The conclusions I leap to must have actual springboards in front of them, but sometimes I think they’re justified.
Yesterday I found a missed call from an unknown number. Nothing unusual. I then checked my email to find that my Patient Husband had sent an email at about the same time: he’d gotten a call at work from a doctor looking for me. This was her number, and he thought this was her name.
Neither the name nor the number were familiar, and in fact the phone number was from Angeltown, where we lived three years ago. My Patient Husband added, “They might just be letting you know you’re three years late for your annual physical.”
Looking at the facts, it was obvious what happened: the doctor had called our Angeltown number, and when that didn’t work, she called my emergency contact, which was my husband’s work number. Then, having gotten my home number from him, she called but didn’t leave a message. Someone very much wanted to reach me.
I googled the number to find the doctor, and she was the head of Infectious Diseases at Angeltown’s Green Hospital. Oh-kay.
My first thought was that they’d just now realized that when I’d delivered Kiddo#3 lo these many years ago, some nurse had been exposed to a weird strain of virus and the class action suit had just now been settled and I needed to be notified. Ha-hah.
I called the doctor, and the receptionist said she couldn’t find anything about me in the system, but she’d give the doctor my number and have her call back.
After hanging up, I remembered I’d visited my local doctor for something minor last week (turned out to be a muscle strain) and while there, they’d run a test to see if I needed antibiotics. I do know that the Infectious Diseases people are notified when someone turns up with a really bizarre strain of whatever-they-have, and although my local doctor had claimed my test was totally negative, who knew?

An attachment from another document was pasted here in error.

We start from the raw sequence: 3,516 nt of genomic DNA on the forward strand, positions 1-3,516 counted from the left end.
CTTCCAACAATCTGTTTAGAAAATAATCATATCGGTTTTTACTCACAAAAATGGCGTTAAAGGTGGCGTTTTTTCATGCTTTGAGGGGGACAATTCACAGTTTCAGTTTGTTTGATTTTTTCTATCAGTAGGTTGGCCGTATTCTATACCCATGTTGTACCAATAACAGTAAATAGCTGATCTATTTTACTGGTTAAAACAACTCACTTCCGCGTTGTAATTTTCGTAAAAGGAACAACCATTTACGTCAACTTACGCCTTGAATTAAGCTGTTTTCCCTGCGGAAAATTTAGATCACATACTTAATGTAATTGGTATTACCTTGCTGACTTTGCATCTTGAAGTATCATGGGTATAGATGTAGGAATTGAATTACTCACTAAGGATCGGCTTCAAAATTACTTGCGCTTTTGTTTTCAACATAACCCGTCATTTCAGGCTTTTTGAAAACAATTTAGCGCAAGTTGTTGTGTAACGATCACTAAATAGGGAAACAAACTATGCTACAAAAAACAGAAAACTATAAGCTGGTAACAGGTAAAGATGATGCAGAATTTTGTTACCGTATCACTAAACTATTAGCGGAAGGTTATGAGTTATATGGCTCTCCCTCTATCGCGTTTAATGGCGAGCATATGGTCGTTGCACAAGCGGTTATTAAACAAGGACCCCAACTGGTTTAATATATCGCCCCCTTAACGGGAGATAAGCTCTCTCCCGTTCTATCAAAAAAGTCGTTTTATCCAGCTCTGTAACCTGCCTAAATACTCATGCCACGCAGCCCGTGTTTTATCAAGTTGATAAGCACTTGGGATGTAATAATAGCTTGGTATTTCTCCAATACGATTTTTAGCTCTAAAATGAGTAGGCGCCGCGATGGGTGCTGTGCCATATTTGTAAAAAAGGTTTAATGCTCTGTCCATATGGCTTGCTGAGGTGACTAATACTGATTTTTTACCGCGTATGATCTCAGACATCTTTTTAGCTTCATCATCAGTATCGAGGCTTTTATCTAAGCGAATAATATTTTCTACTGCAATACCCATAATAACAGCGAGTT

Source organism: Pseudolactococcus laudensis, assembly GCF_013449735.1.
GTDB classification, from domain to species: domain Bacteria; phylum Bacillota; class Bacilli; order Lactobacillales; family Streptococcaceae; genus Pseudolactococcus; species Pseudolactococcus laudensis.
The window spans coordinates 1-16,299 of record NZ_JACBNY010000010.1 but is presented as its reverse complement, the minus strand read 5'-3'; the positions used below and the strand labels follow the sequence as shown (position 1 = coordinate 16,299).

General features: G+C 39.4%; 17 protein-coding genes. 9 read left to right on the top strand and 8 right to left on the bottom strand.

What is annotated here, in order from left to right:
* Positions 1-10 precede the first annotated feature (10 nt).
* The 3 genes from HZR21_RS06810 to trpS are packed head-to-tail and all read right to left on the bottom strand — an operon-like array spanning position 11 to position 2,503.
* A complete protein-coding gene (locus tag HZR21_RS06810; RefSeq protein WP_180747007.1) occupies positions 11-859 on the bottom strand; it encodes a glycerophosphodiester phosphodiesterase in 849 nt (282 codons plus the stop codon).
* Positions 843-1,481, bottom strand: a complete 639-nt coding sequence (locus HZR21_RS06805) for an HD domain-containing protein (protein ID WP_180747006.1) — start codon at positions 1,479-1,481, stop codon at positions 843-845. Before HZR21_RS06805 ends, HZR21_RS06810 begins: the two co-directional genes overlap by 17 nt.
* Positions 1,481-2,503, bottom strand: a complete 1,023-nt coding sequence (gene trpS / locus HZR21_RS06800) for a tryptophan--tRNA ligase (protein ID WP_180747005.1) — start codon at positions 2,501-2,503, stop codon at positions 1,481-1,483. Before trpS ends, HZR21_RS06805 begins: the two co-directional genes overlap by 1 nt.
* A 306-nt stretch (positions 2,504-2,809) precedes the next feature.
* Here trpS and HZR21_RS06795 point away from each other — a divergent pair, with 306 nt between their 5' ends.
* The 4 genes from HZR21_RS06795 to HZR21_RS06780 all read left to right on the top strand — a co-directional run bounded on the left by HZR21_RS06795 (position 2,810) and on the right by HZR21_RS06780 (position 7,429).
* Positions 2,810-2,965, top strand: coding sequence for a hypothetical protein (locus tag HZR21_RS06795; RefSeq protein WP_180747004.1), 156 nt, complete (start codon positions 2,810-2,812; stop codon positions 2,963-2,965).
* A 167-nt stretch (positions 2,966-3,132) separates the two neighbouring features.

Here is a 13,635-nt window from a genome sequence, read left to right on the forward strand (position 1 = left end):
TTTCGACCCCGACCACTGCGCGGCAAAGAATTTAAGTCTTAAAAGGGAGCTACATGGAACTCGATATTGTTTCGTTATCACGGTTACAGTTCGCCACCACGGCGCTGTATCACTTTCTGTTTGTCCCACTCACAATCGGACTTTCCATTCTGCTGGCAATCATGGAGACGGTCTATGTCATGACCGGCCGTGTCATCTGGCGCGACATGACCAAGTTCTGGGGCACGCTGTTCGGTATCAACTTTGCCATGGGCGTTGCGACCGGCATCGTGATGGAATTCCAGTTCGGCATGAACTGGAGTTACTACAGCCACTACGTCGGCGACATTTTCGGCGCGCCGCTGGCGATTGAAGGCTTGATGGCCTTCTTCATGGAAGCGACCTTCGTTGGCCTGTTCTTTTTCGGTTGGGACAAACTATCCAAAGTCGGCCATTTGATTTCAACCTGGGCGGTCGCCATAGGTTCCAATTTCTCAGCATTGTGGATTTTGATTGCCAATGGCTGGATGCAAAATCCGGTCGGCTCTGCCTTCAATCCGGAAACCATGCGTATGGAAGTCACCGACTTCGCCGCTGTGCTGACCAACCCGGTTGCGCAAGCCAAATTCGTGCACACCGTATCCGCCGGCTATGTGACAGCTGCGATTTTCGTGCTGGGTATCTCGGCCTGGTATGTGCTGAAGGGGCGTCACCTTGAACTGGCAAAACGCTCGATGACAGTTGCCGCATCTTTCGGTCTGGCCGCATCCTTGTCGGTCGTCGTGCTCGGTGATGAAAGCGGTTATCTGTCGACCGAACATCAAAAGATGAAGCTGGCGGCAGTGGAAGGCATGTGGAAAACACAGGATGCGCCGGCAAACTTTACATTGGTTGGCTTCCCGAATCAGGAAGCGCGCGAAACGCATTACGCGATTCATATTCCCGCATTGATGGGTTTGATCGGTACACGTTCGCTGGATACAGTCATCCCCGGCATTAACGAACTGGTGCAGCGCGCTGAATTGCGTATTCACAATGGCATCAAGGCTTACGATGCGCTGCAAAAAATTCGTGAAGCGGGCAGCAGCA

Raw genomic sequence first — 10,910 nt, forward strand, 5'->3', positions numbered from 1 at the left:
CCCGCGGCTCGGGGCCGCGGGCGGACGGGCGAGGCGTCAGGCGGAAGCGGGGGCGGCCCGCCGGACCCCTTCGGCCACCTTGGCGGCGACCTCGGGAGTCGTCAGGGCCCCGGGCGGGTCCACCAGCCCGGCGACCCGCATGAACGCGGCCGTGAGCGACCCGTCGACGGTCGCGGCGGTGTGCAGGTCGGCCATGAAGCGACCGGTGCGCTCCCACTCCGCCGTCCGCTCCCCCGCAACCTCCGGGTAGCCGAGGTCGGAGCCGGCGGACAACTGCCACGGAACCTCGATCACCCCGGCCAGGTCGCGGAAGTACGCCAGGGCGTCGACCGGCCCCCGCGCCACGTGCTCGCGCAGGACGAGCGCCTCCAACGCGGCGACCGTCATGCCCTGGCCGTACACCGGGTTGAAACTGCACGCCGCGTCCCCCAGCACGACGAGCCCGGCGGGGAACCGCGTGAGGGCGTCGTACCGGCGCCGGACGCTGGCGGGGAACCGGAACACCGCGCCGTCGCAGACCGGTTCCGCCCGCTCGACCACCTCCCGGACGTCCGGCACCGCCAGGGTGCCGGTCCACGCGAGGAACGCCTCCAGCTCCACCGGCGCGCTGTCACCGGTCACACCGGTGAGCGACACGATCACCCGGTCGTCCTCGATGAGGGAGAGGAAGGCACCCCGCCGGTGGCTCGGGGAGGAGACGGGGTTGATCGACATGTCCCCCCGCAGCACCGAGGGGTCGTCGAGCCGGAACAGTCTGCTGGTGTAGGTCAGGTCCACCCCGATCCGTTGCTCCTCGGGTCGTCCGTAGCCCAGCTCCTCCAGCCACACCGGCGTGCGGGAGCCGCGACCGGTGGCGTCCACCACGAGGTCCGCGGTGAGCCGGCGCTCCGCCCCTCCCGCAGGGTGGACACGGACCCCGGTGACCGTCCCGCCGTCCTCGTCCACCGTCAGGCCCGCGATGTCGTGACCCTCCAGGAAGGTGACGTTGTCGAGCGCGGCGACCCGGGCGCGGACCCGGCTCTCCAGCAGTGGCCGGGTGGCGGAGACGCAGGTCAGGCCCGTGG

But why would they have contacted an out-of-state hospital? Wouldn’t they have gone within their own network? And yet this was the obvious conclusion.
Ten minutes later, the receptionist called back, and now I know the full story. Are you ready for this?
1) They hadn’t been trying to reach me at all. There was another patient with a similar name, and they grabbed my file by accident. (We both laughed about that. A lot.)
2) The other call that had come in at exactly the same time was from a fund-raiser for the March of Dimes.
3) Really, no one wanted to talk to me at all because health-wise, I’m just not interesting enough.
In one of my science classes, the teacher made us memorize this: “Positive correlation doesn’t necessarily indicate causality.” I tell that to my kids all the time, and here you see it in action.